This is a world of what-ifs and what-could-have-beens. Any magical happenings occur when Mori’s alone. When the truth comes out about the accident, Mori says there was magic involved, but admits the exact event was purely mundane. We never really find out why she fears her mother, or what sort of magic was done in their battle. We can never be sure if her family even recognizes her mother as the madwoman Mori makes her out to be. I even found it unclear as to whether there were two girls before, or just one. Mor’s ghost inhabits the story even when she’s not on the page, but Mori only speaks of her sister to her diary. No one else seems to mention her either. The family doesn’t seem to question, but neither do they outright acknowledge her twin’s existence. And we only have Mori’s word that they’re saying what we think they’re saying. I find that part of the charm, however; I think everyone can relate, at least a little, to needing their own version of reality once in a while.
Walton’s writing is gorgeous; Mori’s voice is mostly matter-of-fact, but her world is often wisps and shadows. Places are strong, especially the descriptions of South Wales. The reader feels how connected Mori is to her birth home, and how tenuous her connection to posh and strange England. We hear her brittleness when she speaks of her tragedy, even as she fights to maintain a calm facade. We feel the love inherent in the libraries and bookstores, the comfort of having words to read, and the passion of a true book-lover for the freedom and escape found in story. There’s truth in this fantasy; the questions are real even if we never know the answers.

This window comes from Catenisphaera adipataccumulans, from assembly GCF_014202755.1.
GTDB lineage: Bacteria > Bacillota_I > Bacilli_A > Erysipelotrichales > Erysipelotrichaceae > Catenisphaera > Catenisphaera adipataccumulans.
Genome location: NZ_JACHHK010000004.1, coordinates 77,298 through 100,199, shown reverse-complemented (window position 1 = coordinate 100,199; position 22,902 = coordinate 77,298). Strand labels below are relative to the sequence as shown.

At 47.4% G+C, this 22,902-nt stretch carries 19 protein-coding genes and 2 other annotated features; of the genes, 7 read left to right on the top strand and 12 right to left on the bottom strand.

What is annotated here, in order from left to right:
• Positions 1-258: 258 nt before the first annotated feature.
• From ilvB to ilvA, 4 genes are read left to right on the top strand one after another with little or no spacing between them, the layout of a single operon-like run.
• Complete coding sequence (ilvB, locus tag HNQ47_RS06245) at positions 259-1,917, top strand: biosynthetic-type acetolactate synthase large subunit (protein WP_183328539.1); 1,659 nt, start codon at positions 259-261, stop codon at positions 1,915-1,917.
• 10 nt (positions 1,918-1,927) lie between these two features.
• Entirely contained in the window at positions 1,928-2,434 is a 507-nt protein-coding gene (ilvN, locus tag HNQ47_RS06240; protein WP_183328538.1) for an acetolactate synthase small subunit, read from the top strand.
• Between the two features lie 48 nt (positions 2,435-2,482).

I may love this book more than is rational; I can’t say for sure. (Oh, the irony!) The details may be different, but this is my story. The isolation, the imagination, the books… oh, the books. This is the magic of Among Others: it’s real.